Archive for the ‘ photography ’ Category

Farwell Kodacrhome!

The last roll of Kodachrome has been shot by none other than photographer Steve McCurry. There will be no more production of the Kodachrome film, making this specific roll immensely unique. Check out the story by AP (Associated Press) and consider this: what would you shoot with the last roll of a film?

In this June 2010 photo released by National Geographic Television, photographer Steve McCurry takes a photo of a Bollywood actor in Mumbai, India, with the last Kodachrome roll. Betting its future on digital photography, Kodak discontinued the slide and motion-picture film with a production run last August in which a master sheet nearly a mile long was cut up into more than 20,000 rolls. McCurry requested the final 36-exposure strip. After nine months of planning, he embarked in June on a six-week odyssey. Trailing him was a TV crew from National Geographic Channel, which plans to broadcast a one-hour documentary early next year. AP Photo/National Geographic Television, Yvonne Russo.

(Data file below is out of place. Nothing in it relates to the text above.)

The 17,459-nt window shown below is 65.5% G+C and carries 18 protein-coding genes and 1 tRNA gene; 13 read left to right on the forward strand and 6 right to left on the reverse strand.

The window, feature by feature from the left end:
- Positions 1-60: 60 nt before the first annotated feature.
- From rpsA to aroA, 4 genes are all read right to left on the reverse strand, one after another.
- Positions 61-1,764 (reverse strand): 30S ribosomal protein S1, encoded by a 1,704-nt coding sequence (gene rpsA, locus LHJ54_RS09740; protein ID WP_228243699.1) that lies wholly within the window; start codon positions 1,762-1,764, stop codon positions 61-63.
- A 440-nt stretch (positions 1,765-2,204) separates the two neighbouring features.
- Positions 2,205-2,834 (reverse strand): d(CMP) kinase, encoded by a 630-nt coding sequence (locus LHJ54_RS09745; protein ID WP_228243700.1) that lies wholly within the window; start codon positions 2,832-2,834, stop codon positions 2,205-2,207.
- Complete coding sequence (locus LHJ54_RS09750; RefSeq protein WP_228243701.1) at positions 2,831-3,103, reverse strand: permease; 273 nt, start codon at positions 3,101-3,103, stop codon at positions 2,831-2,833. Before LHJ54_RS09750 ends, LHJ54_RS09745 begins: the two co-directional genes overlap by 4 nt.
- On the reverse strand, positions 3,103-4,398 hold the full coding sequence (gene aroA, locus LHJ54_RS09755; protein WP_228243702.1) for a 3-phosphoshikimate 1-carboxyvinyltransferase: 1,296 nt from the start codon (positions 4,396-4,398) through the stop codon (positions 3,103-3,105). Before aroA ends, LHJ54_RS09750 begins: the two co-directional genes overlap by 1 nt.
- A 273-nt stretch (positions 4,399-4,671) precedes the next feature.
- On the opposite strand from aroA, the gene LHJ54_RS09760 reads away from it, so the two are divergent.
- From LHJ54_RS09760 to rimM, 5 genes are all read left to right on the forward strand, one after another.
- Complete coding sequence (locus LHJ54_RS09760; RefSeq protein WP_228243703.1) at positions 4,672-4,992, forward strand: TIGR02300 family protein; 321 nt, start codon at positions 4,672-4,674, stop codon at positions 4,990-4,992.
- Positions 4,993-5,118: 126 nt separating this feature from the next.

By: Ben Dobbin, Associated Press Writer

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Equivalents: Transcending the Literal

Mr. Alfred Stieglitz was an interesting man to say the least. Among his many contributions to the world of photography, was the gift of his Equivalents series. This series was composed entirely of images of clouds, including over 200 photos. At first this may not seem to be very intriguing but, after understanding what his intention was,  that will change drastically.

Stieglitz began this series in the early 20th century, setting out to conquer two aspects at once: the perfection of a technical print, and the aesthetic that must lend itself seamlessly to that print to create a perfect marriage between the two.

That in itself is quite a feat to accomplish, as any artist will tell you. His influence with Equivalents did not end there however. This series can be argued to be the first abstract photographs created and the first to attempt to forgo their literal meaning.

So, for this weeks inspiration (photographically related at least), I would like to honor the man who essentially ushered in the use of symbolic photography.